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As the remnants of West Virginia’s first significant snowfall of the season melt away, a new winter weather system is expected to arrive from the west on Sunday, blanketing the entire state with at least 4 inches of wet, heavy snow.

The National Weather Service on Friday issued a Winter Storm Watch covering all of West Virginia and large portions of neighboring states advising that moderate to heavy snowfall is likely to descend in the region starting early Sunday, producing accumulations of 4 to 8 inches in the western lowlands.

In the state’s eastern mountains, accumulations could reach the 10- to 12-inch range and be accompanied by winds gusting at up to 35 miles per hour.

In the Kanawha Valley and other points west of the mountains, Sunday’s snowfall could turn to freezing rain during the afternoon before returning to all snow Sunday night and early Monday.

The Winter Storm Watch, in effect from Sunday morning to early Monday, cautioned that “travel could be very difficult to impossible” statewide during and immediately after the snowfall, making the morning commute on Monday a challenge.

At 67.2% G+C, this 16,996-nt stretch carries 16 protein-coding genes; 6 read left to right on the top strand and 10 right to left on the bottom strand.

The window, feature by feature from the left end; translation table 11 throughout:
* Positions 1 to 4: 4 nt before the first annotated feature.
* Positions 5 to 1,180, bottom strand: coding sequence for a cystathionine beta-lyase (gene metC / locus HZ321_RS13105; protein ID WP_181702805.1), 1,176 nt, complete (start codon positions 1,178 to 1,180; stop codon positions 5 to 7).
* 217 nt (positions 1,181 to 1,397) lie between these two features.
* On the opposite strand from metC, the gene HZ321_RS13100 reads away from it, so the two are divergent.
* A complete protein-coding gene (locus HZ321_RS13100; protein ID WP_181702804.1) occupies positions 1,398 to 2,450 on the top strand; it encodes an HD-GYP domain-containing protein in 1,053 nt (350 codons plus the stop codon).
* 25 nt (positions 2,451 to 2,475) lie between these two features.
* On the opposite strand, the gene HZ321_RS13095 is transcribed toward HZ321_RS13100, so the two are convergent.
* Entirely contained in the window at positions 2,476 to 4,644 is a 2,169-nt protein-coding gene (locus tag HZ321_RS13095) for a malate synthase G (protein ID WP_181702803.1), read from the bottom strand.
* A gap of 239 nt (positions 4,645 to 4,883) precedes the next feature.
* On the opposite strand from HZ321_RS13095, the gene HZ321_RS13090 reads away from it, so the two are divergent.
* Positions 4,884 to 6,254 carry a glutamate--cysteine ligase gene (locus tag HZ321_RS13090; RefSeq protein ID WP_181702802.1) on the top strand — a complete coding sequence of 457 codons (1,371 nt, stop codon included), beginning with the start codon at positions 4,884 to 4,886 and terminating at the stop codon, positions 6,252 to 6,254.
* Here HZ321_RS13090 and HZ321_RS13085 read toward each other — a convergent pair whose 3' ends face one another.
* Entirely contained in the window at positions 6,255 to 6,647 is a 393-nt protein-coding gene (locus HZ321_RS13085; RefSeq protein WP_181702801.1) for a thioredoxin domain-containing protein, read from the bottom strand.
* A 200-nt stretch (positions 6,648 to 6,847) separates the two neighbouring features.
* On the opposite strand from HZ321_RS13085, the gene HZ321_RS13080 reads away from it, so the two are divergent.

Monday’s public school classes already are canceled for the observance of Martin Luther King Jr. Day.

The rapid descent of wet, heavy snow could cause tree limbs to break and fall across power lines, increasing the likelihood for at least scattered outages, particularly in areas receiving the heaviest snow, according to the Weather Service.

Scattered light snow showers are possible again on Monday, with the odds projected at 50% for the Charleston area during the day, and 30% Monday night. Partly sunny skies are expected Tuesday.

Rick Steelhammer is a features reporter. He can be reached at 304-348-5169 or rsteelhammer Follow

@rsteelhammer on Twitter.

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